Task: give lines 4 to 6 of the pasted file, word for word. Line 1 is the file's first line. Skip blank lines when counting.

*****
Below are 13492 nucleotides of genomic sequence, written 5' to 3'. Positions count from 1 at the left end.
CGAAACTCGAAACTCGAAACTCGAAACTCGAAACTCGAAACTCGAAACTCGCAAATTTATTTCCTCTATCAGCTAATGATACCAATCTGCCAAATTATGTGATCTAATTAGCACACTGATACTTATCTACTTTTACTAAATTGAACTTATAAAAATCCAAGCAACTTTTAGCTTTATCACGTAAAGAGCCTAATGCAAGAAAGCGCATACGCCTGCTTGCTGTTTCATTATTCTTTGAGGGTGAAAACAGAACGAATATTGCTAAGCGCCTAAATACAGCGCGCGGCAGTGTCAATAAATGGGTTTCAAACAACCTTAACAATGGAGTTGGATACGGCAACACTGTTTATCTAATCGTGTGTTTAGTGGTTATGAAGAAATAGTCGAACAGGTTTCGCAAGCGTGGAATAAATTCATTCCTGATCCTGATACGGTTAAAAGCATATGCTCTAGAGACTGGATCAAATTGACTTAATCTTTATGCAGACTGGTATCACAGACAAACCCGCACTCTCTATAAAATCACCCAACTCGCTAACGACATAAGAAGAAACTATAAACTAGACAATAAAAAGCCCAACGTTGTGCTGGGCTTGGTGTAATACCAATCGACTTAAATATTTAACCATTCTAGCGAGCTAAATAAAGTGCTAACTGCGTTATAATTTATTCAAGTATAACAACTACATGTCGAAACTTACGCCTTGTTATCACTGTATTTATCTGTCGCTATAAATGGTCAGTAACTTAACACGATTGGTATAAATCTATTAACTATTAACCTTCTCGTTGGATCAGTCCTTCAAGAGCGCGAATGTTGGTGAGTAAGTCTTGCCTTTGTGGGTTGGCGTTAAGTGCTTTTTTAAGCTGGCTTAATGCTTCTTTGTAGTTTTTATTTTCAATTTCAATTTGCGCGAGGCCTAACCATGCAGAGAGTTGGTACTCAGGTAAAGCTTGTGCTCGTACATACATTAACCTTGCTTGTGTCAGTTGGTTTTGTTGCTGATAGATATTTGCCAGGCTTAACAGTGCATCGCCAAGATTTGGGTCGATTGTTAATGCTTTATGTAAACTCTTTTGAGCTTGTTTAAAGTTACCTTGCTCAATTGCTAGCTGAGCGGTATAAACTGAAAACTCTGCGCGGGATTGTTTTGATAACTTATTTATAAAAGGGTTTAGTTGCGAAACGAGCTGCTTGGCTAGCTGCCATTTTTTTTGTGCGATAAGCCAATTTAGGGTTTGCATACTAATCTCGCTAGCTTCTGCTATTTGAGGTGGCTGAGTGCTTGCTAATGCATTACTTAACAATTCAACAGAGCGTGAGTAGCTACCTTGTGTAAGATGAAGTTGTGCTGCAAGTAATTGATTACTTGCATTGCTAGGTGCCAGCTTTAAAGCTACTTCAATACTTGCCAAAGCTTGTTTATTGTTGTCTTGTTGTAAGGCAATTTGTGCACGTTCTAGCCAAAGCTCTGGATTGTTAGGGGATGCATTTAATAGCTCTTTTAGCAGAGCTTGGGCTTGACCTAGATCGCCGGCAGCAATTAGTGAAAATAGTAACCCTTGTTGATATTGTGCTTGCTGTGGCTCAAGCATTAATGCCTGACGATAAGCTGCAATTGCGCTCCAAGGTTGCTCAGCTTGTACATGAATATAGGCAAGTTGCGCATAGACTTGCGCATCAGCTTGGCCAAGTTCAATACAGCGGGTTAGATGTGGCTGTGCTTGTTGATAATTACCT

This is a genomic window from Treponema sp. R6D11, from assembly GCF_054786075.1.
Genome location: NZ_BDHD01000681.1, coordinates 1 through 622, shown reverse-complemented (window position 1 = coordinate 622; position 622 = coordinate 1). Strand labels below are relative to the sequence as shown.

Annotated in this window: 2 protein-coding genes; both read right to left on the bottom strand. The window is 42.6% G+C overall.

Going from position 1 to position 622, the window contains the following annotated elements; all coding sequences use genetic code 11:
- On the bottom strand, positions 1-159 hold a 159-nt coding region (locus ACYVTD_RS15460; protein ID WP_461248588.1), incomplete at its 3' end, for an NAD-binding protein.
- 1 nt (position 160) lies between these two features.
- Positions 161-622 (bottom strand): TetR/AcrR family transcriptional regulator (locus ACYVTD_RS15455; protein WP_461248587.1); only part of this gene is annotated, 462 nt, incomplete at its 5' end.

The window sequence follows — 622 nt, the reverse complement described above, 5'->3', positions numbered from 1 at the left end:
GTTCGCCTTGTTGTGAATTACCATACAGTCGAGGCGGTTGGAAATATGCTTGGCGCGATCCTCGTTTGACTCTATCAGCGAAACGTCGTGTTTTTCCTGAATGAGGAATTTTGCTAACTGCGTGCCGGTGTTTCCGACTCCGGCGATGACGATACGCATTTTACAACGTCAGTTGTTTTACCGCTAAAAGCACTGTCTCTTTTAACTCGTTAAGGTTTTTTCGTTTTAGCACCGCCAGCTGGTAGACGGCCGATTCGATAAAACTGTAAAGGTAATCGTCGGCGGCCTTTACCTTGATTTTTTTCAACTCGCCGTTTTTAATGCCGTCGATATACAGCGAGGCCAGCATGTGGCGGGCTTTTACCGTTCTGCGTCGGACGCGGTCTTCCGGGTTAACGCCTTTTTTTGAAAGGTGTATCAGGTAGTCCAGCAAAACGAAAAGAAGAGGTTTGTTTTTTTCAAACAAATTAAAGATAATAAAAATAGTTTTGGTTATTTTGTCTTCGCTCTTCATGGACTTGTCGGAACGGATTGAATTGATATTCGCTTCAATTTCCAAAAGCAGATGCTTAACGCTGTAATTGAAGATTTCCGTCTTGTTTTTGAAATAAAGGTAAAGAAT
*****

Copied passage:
Genome location: NZ_BDHD01000681.1, coordinates 1 through 622, shown reverse-complemented (window position 1 = coordinate 622; position 622 = coordinate 1). Strand labels below are relative to the sequence as shown.

Annotated in this window: 2 protein-coding genes; both read right to left on the bottom strand. The window is 42.6% G+C overall.

Going from position 1 to position 622, the window contains the following annotated elements; all coding sequences use genetic code 11: